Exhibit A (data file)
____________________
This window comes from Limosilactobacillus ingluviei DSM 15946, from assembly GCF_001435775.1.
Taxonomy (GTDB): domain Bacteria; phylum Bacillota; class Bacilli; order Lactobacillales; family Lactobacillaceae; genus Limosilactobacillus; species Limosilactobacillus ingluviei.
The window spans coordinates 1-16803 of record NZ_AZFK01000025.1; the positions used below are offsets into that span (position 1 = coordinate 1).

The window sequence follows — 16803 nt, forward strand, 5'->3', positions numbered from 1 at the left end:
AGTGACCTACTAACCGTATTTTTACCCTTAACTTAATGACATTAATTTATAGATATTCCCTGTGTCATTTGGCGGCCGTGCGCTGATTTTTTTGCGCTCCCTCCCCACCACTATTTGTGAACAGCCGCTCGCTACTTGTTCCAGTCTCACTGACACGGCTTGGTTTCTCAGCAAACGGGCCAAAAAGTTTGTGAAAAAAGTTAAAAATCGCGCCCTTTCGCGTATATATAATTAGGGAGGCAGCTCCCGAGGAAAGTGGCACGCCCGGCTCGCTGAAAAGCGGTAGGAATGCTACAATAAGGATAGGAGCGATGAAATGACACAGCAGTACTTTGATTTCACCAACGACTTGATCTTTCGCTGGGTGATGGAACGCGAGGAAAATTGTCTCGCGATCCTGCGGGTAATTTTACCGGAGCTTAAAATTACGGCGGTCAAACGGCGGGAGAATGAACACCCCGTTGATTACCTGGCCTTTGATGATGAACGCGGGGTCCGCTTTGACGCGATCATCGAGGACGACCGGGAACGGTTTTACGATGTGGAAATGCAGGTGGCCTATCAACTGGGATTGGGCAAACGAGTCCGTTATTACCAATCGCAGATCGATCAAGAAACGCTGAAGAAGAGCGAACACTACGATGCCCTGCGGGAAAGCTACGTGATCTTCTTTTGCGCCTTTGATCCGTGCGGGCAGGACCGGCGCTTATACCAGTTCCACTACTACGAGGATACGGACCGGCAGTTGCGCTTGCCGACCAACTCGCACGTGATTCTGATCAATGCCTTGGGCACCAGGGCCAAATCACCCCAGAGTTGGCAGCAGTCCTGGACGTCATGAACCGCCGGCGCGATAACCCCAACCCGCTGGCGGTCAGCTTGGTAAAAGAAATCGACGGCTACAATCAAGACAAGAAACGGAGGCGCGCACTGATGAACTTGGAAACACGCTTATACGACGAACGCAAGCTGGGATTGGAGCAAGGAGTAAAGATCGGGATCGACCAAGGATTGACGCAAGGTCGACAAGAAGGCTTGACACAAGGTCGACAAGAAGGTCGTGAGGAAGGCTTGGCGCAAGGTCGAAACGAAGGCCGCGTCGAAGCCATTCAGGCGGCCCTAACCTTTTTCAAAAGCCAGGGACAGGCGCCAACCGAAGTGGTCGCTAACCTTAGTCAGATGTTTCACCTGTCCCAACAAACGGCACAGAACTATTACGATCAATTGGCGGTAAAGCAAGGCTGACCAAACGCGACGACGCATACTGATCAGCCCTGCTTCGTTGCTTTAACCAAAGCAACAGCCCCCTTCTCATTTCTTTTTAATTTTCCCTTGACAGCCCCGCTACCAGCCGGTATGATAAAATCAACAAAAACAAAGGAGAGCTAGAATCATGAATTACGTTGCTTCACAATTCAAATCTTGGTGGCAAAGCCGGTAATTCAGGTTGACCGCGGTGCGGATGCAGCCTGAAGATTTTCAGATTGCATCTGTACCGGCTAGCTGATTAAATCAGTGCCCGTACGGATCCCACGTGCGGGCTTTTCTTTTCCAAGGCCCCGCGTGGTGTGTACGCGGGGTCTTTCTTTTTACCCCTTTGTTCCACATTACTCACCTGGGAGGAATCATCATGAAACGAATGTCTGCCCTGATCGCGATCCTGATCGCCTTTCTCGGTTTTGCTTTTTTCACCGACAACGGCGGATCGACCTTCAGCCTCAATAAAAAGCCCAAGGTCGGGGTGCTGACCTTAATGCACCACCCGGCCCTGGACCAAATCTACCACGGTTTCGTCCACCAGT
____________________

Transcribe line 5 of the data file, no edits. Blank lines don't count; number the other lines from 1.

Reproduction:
AGTGACCTACTAACCGTATTTTTACCCTTAACTTAATGACATTAATTTATAGATATTCCCTGTGTCATTTGGCGGCCGTGCGCTGATTTTTTTGCGCTCCCTCCCCACCACTATTTGTGAACAGCCGCTCGCTACTTGTTCCAGTCTCACTGACACGGCTTGGTTTCTCAGCAAACGGGCCAAAAAGTTTGTGAAAAAAGTTAAAAATCGCGCCCTTTCGCGTATATATAATTAGGGAGGCAGCTCCCGAGGAAAGTGGCACGCCCGGCTCGCTGAAAAGCGGTAGGAATGCTACAATAAGGATAGGAGCGATGAAATGACACAGCAGTACTTTGATTTCACCAACGACTTGATCTTTCGCTGGGTGATGGAACGCGAGGAAAATTGTCTCGCGATCCTGCGGGTAATTTTACCGGAGCTTAAAATTACGGCGGTCAAACGGCGGGAGAATGAACACCCCGTTGATTACCTGGCCTTTGATGATGAACGCGGGGTCCGCTTTGACGCGATCATCGAGGACGACCGGGAACGGTTTTACGATGTGGAAATGCAGGTGGCCTATCAACTGGGATTGGGCAAACGAGTCCGTTATTACCAATCGCAGATCGATCAAGAAACGCTGAAGAAGAGCGAACACTACGATGCCCTGCGGGAAAGCTACGTGATCTTCTTTTGCGCCTTTGATCCGTGCGGGCAGGACCGGCGCTTATACCAGTTCCACTACTACGAGGATACGGACCGGCAGTTGCGCTTGCCGACCAACTCGCACGTGATTCTGATCAATGCCTTGGGCACCAGGGCCAAATCACCCCAGAGTTGGCAGCAGTCCTGGACGTCATGAACCGCCGGCGCGATAACCCCAACCCGCTGGCGGTCAGCTTGGTAAAAGAAATCGACGGCTACAATCAAGACAAGAAACGGAGGCGCGCACTGATGAACTTGGAAACACGCTTATACGACGAACGCAAGCTGGGATTGGAGCAAGGAGTAAAGATCGGGATCGACCAAGGATTGACGCAAGGTCGACAAGAAGGCTTGACACAAGGTCGACAAGAAGGTCGTGAGGAAGGCTTGGCGCAAGGTCGAAACGAAGGCCGCGTCGAAGCCATTCAGGCGGCCCTAACCTTTTTCAAAAGCCAGGGACAGGCGCCAACCGAAGTGGTCGCTAACCTTAGTCAGATGTTTCACCTGTCCCAACAAACGGCACAGAACTATTACGATCAATTGGCGGTAAAGCAAGGCTGACCAAACGCGACGACGCATACTGATCAGCCCTGCTTCGTTGCTTTAACCAAAGCAACAGCCCCCTTCTCATTTCTTTTTAATTTTCCCTTGACAGCCCCGCTACCAGCCGGTATGATAAAATCAACAAAAACAAAGGAGAGCTAGAATCATGAATTACGTTGCTTCACAATTCAAATCTTGGTGGCAAAGCCGGTAATTCAGGTTGACCGCGGTGCGGATGCAGCCTGAAGATTTTCAGATTGCATCTGTACCGGCTAGCTGATTAAATCAGTGCCCGTACGGATCCCACGTGCGGGCTTTTCTTTTCCAAGGCCCCGCGTGGTGTGTACGCGGGGTCTTTCTTTTTACCCCTTTGTTCCACATTACTCACCTGGGAGGAATCATCATGAAACGAATGTCTGCCCTGATCGCGATCCTGATCGCCTTTCTCGGTTTTGCTTTTTTCACCGACAACGGCGGATCGACCTTCAGCCTCAATAAAAAGCCCAAGGTCGGGGTGCTGACCTTAATGCACCACCCGGCCCTGGACCAAATCTACCACGGTTTCGTCCACCAGT